An Indian national, who was extradited to the United States from Kenya, has been charged for his participation in a major narcotics importation scheme from suppliers in the Afghanistan-Pakistan region.
US Attorney for the Southern District of New York Preet Bharara said Vijaygiri Anandgiri Goswami 55-year-old along with Baktash Akasha 40-year-old, Ibrahim Akasha 28-year-old and a Pakistani citizen Gulam Hussein 61-year-old, were charged for their participation in a narcotics importation conspiracy and were brought to the United States from Kenya.
Following a request from the United States they four were charged with four counts of conspiring to import drugs and methamphetamine into the US.
Each count carries a minimum prison sentence for 10 year and a maximum sentence of life in prison. They four were arrested in Mombasa, Kenya on 2014 November.
They were charged in a superseding indictment with narcotics importation offenses based on their delivery of 99kg of heroin and two kilograms of methamphetamine in Kenya, which they intended would be imported into the US.
Bharara said the four ran a drug trafficking organization in Kenya with their global ambitions to distribute tons of narcotics - heroin and methamphetamine - around the globe, including to the United States.
From March 2014 through the date of their arrested, it is conspired that the four men have imported a large quantities of drugs into the United States.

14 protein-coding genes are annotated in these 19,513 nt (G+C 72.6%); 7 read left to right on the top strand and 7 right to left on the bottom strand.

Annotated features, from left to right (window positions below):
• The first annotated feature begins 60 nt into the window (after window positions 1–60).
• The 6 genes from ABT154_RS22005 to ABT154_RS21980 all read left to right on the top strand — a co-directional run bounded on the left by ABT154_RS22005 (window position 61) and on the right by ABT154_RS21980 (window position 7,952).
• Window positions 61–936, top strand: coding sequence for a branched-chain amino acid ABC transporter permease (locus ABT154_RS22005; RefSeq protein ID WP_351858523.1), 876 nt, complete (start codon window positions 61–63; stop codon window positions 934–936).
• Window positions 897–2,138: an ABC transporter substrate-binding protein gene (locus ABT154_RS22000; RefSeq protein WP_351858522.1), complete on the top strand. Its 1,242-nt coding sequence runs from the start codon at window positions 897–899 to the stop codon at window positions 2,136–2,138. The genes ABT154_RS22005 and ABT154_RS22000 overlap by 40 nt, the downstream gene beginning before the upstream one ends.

Baktash Akasha is the leader of an organized crime in Kenya, which responsible for the production and distribution of large quantities of drugs within Kenya and throughout the African continent.
It is alleged that Goswami managed the whole drug business of Akasha along with the production and distribution of methamphetamine and the procurement and distribution of heroin.
Hussein was a long-time associate of Goswami, who headed a transportation network that distributes massive quantities of drugs throughout the Middle East and Africa, and also has acknowledged the responsibility for transporting tons of kilograms of drugs by sea.
For several months the defendants supplied multi-kilograms of drugs to individuals they thought were the representatives of a South American drug-trafficking organization, but in fact they were working confidentially under the supervision of the Drug enforcement Administration.
They negotiated on behalf of the Akasha Organization and agreed to procure and distribute hundreds of kilos of drugs from their suppliers in Afghanistan and Pakistan and also to produce and distribute hundreds of kilograms of methamphetamine, which they thought would be imported into the United States